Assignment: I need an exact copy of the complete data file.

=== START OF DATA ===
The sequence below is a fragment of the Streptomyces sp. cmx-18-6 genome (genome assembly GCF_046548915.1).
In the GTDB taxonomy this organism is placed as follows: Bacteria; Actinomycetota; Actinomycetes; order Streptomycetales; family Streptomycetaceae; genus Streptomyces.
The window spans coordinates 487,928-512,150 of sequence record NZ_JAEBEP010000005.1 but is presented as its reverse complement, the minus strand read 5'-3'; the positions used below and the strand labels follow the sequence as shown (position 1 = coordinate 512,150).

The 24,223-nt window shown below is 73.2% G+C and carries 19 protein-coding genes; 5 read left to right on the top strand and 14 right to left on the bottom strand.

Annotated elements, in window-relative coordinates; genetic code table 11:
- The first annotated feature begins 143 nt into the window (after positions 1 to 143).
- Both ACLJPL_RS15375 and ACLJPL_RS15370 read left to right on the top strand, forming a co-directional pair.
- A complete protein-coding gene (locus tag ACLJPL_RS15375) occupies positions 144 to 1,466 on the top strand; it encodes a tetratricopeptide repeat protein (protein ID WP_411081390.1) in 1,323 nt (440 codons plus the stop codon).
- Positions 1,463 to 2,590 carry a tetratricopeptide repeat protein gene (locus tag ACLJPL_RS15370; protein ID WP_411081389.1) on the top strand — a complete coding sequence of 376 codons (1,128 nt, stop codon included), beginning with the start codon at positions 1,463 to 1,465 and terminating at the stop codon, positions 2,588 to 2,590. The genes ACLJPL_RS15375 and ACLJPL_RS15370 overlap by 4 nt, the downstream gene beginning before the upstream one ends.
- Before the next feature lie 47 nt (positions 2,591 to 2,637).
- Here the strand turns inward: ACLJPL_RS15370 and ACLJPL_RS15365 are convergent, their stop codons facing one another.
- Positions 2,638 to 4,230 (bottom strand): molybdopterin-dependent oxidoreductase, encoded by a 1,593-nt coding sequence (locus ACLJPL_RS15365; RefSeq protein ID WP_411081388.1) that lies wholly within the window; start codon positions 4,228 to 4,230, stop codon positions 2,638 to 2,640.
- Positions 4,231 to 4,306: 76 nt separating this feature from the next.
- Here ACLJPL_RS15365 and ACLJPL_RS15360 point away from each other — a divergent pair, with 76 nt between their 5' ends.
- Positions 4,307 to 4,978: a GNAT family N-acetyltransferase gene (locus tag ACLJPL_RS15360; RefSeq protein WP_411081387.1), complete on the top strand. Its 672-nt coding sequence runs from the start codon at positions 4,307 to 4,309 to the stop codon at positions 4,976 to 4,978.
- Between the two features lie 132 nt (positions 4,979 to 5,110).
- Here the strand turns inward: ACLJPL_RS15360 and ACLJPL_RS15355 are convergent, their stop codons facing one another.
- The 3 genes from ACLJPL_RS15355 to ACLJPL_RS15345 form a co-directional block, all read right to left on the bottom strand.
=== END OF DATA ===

The sequence below is a fragment of the Streptomyces sp. cmx-18-6 genome (genome assembly GCF_046548915.1).
In the GTDB taxonomy this organism is placed as follows: Bacteria; Actinomycetota; Actinomycetes; order Streptomycetales; family Streptomycetaceae; genus Streptomyces.
The window spans coordinates 487,928-512,150 of sequence record NZ_JAEBEP010000005.1 but is presented as its reverse complement, the minus strand read 5'-3'; the positions used below and the strand labels follow the sequence as shown (position 1 = coordinate 512,150).

The 24,223-nt window shown below is 73.2% G+C and carries 19 protein-coding genes; 5 read left to right on the top strand and 14 right to left on the bottom strand.

Annotated elements, in window-relative coordinates; genetic code table 11:
- The first annotated feature begins 143 nt into the window (after positions 1 to 143).
- Both ACLJPL_RS15375 and ACLJPL_RS15370 read left to right on the top strand, forming a co-directional pair.
- A complete protein-coding gene (locus tag ACLJPL_RS15375) occupies positions 144 to 1,466 on the top strand; it encodes a tetratricopeptide repeat protein (protein ID WP_411081390.1) in 1,323 nt (440 codons plus the stop codon).
- Positions 1,463 to 2,590 carry a tetratricopeptide repeat protein gene (locus tag ACLJPL_RS15370; protein ID WP_411081389.1) on the top strand — a complete coding sequence of 376 codons (1,128 nt, stop codon included), beginning with the start codon at positions 1,463 to 1,465 and terminating at the stop codon, positions 2,588 to 2,590. The genes ACLJPL_RS15375 and ACLJPL_RS15370 overlap by 4 nt, the downstream gene beginning before the upstream one ends.
- Before the next feature lie 47 nt (positions 2,591 to 2,637).
- Here the strand turns inward: ACLJPL_RS15370 and ACLJPL_RS15365 are convergent, their stop codons facing one another.
- Positions 2,638 to 4,230 (bottom strand): molybdopterin-dependent oxidoreductase, encoded by a 1,593-nt coding sequence (locus ACLJPL_RS15365; RefSeq protein ID WP_411081388.1) that lies wholly within the window; start codon positions 4,228 to 4,230, stop codon positions 2,638 to 2,640.
- Positions 4,231 to 4,306: 76 nt separating this feature from the next.
- Here ACLJPL_RS15365 and ACLJPL_RS15360 point away from each other — a divergent pair, with 76 nt between their 5' ends.
- Positions 4,307 to 4,978: a GNAT family N-acetyltransferase gene (locus tag ACLJPL_RS15360; RefSeq protein WP_411081387.1), complete on the top strand. Its 672-nt coding sequence runs from the start codon at positions 4,307 to 4,309 to the stop codon at positions 4,976 to 4,978.
- Between the two features lie 132 nt (positions 4,979 to 5,110).
- Here the strand turns inward: ACLJPL_RS15360 and ACLJPL_RS15355 are convergent, their stop codons facing one another.
- The 3 genes from ACLJPL_RS15355 to ACLJPL_RS15345 form a co-directional block, all read right to left on the bottom strand.